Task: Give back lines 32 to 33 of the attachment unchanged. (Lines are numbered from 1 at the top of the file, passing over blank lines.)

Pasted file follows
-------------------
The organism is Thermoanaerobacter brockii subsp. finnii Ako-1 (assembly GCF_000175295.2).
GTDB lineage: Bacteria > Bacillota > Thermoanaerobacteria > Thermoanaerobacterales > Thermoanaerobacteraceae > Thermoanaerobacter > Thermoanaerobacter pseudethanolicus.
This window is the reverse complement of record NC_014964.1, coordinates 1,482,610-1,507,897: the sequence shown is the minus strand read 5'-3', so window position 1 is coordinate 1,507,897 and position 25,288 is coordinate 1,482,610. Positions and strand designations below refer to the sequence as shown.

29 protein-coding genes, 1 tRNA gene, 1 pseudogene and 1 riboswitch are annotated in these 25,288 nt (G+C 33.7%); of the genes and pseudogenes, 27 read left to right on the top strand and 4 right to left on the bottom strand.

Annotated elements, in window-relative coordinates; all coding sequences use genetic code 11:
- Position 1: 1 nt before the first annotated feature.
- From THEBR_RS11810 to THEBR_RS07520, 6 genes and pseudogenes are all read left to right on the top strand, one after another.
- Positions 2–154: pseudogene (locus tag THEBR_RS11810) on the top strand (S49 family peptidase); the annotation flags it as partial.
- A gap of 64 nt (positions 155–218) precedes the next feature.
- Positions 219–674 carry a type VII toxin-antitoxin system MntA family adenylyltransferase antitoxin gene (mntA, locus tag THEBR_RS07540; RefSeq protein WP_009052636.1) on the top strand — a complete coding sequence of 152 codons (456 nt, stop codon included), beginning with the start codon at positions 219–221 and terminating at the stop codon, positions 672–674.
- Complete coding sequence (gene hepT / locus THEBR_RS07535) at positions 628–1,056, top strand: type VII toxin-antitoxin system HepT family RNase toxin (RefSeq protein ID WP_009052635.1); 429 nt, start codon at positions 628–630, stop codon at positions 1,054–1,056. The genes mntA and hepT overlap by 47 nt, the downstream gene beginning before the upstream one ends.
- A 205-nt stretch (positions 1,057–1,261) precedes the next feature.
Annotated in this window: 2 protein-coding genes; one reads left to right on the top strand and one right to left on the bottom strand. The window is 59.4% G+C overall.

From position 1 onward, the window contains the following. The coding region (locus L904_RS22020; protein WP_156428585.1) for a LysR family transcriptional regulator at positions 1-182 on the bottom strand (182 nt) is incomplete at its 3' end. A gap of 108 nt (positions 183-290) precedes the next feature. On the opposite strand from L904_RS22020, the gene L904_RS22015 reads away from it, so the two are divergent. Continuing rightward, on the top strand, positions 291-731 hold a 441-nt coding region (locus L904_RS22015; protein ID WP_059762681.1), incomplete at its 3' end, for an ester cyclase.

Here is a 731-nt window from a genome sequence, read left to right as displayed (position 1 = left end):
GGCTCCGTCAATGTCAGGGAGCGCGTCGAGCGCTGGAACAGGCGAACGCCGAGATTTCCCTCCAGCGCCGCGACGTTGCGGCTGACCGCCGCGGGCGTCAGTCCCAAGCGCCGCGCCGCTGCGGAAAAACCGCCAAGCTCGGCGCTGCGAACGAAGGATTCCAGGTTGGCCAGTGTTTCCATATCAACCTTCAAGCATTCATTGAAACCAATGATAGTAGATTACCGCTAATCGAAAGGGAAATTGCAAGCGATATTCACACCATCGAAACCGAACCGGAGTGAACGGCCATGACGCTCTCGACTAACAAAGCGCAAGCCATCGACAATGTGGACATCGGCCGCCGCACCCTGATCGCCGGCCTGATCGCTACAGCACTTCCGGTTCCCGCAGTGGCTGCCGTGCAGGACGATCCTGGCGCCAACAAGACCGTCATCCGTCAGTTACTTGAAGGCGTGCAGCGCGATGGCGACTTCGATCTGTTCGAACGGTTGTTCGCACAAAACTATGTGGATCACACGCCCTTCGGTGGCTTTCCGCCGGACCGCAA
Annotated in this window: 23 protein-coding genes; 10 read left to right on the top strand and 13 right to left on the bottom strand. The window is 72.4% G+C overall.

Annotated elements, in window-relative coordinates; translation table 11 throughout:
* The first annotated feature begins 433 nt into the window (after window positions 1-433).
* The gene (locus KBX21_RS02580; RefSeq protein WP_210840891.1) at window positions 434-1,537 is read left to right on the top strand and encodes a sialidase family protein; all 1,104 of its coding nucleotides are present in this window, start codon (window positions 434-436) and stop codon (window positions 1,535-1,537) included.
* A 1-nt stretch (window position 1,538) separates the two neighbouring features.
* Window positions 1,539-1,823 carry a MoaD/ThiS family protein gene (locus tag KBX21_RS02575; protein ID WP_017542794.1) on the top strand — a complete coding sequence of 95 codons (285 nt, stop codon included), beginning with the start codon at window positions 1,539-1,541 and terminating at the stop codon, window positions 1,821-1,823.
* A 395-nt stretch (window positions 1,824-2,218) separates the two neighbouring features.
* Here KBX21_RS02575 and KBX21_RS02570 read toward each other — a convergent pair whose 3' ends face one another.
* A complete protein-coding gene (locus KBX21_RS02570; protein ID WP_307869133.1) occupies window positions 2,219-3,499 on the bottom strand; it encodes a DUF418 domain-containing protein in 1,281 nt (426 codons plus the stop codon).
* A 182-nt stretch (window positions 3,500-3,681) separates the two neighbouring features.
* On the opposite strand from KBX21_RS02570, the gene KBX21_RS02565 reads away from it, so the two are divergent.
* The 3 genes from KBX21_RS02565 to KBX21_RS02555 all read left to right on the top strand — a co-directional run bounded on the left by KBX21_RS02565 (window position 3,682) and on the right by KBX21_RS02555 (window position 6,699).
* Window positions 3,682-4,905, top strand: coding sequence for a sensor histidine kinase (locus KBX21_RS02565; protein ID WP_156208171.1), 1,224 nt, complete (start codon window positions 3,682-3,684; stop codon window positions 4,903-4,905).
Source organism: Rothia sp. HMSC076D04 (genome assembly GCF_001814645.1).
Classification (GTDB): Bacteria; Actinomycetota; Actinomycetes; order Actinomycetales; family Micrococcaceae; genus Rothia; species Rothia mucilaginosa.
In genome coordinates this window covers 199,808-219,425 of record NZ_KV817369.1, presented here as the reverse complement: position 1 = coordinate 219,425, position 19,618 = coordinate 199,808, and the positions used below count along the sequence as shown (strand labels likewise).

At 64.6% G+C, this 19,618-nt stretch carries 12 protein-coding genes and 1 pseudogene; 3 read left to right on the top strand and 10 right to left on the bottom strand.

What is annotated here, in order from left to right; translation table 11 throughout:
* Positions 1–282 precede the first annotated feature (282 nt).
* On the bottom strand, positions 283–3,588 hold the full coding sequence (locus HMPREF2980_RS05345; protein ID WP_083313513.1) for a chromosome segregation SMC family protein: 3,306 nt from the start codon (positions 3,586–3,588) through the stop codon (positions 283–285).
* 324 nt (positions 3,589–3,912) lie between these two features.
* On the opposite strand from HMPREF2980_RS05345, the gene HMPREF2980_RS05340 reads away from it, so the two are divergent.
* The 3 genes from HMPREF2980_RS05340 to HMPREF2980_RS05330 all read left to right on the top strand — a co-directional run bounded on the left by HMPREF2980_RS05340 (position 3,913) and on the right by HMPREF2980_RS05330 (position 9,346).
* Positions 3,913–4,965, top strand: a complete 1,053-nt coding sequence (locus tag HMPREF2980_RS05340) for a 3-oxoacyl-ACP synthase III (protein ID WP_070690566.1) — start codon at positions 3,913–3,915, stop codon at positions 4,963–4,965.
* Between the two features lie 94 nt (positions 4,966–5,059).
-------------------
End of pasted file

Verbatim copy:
In genome coordinates this window covers 199,808-219,425 of record NZ_KV817369.1, presented here as the reverse complement: position 1 = coordinate 219,425, position 19,618 = coordinate 199,808, and the positions used below count along the sequence as shown (strand labels likewise).

At 64.6% G+C, this 19,618-nt stretch carries 12 protein-coding genes and 1 pseudogene; 3 read left to right on the top strand and 10 right to left on the bottom strand.